Alfredo Rodriguez, Art of the West, March-April 2015

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March/April 2015

For All Fine Art Collectors

Alfredo rodriguez

A Different PersPective By Vicki Stavig


lfredo Rodriguez bemoans the loss of  personal interaction, a casualty of the  evolution  of  technology—computers,  cell  phones,  and  social  media—that,  while  increasing the speed with which people communicate, has put a distance between them.  You can’t shake a hand or share a hug while  tapping out letters on a keyboard. So  it  is  that  Rodriguez  focuses  on  people  interacting  with  each  other,  whether  it’s  an  old  man  reading  to  his  grandchildren,  or  a  young  man  teaching  his  siblings  how  to  carve. During the first part of his career, he  painted colorful scenes of Native Americans,  cowboys,  and  mountain  men,  along  with  an  occasional  scene  from  his  native  Mexico.  Today,  he  is  consumed  with  capturing  scenes he describes as more intimate, more  important. “My  current  work  is  about  what  life  has  taught  me  during  the  past  10  years,”  Rodriguez  says.  “I  have  lost  my  mother,  a  brother, and my beautiful daughter Ana. All  these  misfortunes  have  helped  me  see  life  from  a  different  perspective.  We  need  to  focus  on  relationships  with  the  people  who  are important to us.” Many  of  the  relationships  Rodriguez  captures  continue  to  center  on  people  of  the  past,  but  his  paintings  have  become  softer.  “My  paintings  are  becoming  more  subdued  with my colors,” he says, adding that he has  moved from using strong colors of the Navajo  clothing to more grays, siennas, and umbers.  The  skills  Rodriguez  has  mastered  and  the  success  he  has  achieved  are  the  result  of dedication and determination. In fact, the  only art instruction he has had were six onehour classes when he was a young boy. Growing  up  in  Tepic,  Mexico,  Rodriguez  was  one  of  nine  children.  The  family  was  poor  but,  when  he  was  4  and  asked  his  mother  if  she  would  buy  him  a  sketchpad,  42  ART of the WEST • March/April 2015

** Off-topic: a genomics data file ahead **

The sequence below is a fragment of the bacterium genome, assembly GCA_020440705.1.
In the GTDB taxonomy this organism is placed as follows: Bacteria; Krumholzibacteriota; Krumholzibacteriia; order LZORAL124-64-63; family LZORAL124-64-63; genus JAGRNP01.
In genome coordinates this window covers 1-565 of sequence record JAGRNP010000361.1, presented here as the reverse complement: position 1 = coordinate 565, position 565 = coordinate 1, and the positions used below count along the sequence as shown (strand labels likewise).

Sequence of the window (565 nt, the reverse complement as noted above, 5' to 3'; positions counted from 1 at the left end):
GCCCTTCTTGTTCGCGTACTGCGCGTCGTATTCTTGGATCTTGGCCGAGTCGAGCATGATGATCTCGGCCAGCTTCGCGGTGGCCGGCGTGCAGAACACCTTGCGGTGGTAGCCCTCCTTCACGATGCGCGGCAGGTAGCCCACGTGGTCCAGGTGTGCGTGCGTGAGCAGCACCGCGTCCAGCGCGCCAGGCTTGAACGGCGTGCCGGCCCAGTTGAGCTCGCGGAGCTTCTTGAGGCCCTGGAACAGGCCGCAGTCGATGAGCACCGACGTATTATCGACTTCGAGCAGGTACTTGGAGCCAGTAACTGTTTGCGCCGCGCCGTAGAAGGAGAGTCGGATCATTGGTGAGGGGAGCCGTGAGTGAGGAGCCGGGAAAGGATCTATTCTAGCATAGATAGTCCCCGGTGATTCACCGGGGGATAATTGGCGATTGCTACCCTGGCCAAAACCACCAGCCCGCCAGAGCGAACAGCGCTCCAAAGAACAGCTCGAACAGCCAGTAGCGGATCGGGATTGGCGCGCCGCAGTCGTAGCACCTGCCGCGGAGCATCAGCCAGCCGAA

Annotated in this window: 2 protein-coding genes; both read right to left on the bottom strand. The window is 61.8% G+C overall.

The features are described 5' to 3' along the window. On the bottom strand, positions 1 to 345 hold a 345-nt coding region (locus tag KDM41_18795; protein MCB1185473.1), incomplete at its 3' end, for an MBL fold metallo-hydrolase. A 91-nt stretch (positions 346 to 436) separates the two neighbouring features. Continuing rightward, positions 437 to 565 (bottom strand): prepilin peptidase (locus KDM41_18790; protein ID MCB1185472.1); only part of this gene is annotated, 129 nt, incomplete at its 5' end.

Ready to Ride, oil, 36˝ by 24˝ “After an extended period of time away from his horse and saddle, this cowboy is anxious to saddle up and go for a long ride.”